Baldwin sees this ploy as coming out of two desires: on the one hand, people want to evade what is impossible to resolve; they don't want to see themselves as complicit in that which harms one another and cannot be avoided. They don't want to see an undercurrent, another very different interpretation of something which shows moral codes to be irrelevant. Now my examples will be drawn from Trollope's Last Chronicle not Hardy or Stowe as these are not texts we can remember right now. I would say Lily's scene with her mother is not sentimental. The whole of the Lily story is often implicitly accused of sentimentality, especially when the word cloying turns up. That's because people turn away from the precision of Trollope's text which suggests a complexity of interpretations.

One small moment. Why does Lily decide not to resume her engagement to Crosbie? She brings it out when her mother voices the essential taunt:

'Perhaps he thinks he is offering a remedy for your misery.'

As this was said Lily turned round slowly and looked up into her mother's face. 'Mamma', she said, 'that is very cruel. I did not think you could be so cruel ...' (Houghton Mifflin The Last Chronicle, ed AMizener, Ch 23, p. 184).

As the conversation develops, we are told by Trollope through Lily's words that what is cruel here is the mother's understanding that if Lily returns to Crosbie, she must lose value and respect in his eyes. He would see her weakness: he would see she needed him so much that she was willing to show all the world he could treat her like some sort of dog and she would take it, and forgive. Being human, as the marriage progressed, he would take advantage of this knowledge he had gained about how much she meant to him. You must never show another individual he or she means more to you than both of you know you have meant to him or her; that you are willing to be humiliated in public in the way Lily has in her culture (she also had sex with Crosbie let us recall). Here is just a bit of her meditation:

'He would condemn me because I had forgiven him. He would condemn me because I had borne what he had done to me, and had still loved him -- loved him through it all. He would feel and know the weakness; -- and there is weakness. I have been weak in not being able to rid myself of him altogether He would recognize this after awhile, and espise me for it ... I should have to bear his [taunts] also, -- not spoken aloud, but to be seen in his face, and heard in his voice, -- and that I could not endure (p. 185).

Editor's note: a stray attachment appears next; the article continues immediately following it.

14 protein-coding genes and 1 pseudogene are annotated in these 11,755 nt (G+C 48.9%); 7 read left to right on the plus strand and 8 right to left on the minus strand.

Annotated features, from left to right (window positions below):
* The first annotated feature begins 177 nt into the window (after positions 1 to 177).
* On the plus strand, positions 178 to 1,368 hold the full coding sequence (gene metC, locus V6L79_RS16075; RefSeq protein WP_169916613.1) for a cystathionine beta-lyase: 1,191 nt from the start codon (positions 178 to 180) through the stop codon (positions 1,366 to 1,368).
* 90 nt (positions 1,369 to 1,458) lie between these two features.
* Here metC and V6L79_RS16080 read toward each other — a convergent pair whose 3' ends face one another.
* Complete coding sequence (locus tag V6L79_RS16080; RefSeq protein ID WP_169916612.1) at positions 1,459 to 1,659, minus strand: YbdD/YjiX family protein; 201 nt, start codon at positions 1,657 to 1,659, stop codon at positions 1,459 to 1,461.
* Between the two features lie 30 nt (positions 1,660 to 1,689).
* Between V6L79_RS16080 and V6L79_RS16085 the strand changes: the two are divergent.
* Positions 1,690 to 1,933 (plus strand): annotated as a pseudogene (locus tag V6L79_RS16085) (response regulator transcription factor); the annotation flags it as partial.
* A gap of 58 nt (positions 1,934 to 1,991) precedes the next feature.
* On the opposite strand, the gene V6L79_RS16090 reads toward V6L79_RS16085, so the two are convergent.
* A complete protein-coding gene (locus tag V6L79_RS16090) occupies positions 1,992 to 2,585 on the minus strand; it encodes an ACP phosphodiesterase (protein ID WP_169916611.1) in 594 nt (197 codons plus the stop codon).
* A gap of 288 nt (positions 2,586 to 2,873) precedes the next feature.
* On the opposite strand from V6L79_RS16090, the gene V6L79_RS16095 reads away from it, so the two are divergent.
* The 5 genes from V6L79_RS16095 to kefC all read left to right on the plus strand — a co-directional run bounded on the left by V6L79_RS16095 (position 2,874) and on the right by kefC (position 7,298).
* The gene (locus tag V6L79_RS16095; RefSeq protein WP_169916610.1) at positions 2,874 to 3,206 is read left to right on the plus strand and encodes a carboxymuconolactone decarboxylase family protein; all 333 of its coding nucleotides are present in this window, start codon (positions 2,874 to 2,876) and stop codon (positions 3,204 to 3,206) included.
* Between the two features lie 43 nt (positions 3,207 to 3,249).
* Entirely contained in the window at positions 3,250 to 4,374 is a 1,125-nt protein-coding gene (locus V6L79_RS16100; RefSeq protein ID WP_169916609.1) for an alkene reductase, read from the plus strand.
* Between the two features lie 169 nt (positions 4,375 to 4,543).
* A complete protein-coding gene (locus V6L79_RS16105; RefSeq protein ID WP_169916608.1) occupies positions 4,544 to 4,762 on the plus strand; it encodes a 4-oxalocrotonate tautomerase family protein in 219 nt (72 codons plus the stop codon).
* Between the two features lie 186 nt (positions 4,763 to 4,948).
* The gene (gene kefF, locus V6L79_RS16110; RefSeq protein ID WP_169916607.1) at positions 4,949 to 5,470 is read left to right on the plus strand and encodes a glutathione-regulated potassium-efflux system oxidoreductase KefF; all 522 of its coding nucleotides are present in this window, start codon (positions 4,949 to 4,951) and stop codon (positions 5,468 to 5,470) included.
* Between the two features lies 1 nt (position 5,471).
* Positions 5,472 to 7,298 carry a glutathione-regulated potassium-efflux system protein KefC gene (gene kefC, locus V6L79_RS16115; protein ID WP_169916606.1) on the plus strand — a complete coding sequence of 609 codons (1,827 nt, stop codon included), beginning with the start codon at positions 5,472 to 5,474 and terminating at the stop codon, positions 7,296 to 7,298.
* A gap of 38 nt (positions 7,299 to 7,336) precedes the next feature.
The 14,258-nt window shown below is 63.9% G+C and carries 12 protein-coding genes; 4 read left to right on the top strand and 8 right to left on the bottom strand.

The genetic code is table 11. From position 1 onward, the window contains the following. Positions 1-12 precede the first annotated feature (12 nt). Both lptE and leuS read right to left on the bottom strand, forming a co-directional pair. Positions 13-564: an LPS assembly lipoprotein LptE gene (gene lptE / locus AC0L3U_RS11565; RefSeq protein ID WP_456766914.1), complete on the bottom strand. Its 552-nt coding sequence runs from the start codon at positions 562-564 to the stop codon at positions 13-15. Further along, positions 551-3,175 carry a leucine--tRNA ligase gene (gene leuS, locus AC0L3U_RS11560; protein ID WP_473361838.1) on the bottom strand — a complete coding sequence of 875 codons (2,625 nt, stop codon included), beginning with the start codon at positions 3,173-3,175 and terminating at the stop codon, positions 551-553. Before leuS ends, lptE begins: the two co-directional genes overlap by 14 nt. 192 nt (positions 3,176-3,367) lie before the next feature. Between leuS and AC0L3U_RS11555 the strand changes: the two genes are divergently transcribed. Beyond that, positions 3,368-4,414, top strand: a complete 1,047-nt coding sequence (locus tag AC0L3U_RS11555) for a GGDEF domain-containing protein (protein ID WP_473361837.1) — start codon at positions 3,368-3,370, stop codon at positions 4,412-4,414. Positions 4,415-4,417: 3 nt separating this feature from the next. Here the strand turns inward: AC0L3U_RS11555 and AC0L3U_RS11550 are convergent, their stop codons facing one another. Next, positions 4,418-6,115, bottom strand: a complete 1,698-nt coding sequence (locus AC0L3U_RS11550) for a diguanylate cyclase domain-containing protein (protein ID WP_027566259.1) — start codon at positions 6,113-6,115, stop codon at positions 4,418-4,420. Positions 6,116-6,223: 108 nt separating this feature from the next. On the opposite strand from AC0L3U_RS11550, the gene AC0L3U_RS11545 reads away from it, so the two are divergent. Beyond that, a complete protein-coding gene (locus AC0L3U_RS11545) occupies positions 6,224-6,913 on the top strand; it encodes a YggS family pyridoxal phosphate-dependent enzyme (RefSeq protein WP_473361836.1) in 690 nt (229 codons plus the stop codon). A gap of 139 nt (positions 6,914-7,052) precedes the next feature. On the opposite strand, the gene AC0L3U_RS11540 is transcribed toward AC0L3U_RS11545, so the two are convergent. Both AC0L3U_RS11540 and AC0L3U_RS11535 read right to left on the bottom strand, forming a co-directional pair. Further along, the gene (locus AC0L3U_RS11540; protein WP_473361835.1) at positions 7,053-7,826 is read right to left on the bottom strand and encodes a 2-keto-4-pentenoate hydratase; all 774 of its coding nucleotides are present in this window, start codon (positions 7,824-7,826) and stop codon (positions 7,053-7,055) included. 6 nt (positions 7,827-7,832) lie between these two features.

In The Small House of Allington, the word that rings repeatedly in Trollope's narrator's language about Crosbie in the early chapters of the book is 'ungenerous.' Crosbie is 'ungenerous' we are told again and again, and we see how immediately upon their sexual trysts being over, he values Lily less -- and makes her feel it. Trollope hopes we remember this. If not we have Lily's mother to remind her and us;

'when a horse [meaning by metaphor Crosbie] kicks and bites, you know his nature and do not go near him. When a man has cheated you once, you think he will cheat you again, and you do not deal with him (p. 185).

He provides us with Crosbie's letter which Mrs Dale is accurate to say 'tells badly on the man' (p. 180). The second and third paragraph are self-serving in places they should not be; he is the weasel who regrets deeply he has not gained all the prizes he meant to gain. That he has the nerve to say in the letter he loved Lily all the while marrying the other woman suggests he is unashamed. It is a highly complex letter which also makes us sympathetic towards Crosbie, but in the assumption remarks such as these will make his case with Lily it tells very badly. He also treats Lily as an object, and is self-justifying towards the end where it ought to make some reference to what Lily would know in revealing to the world how she has felt. He cares not.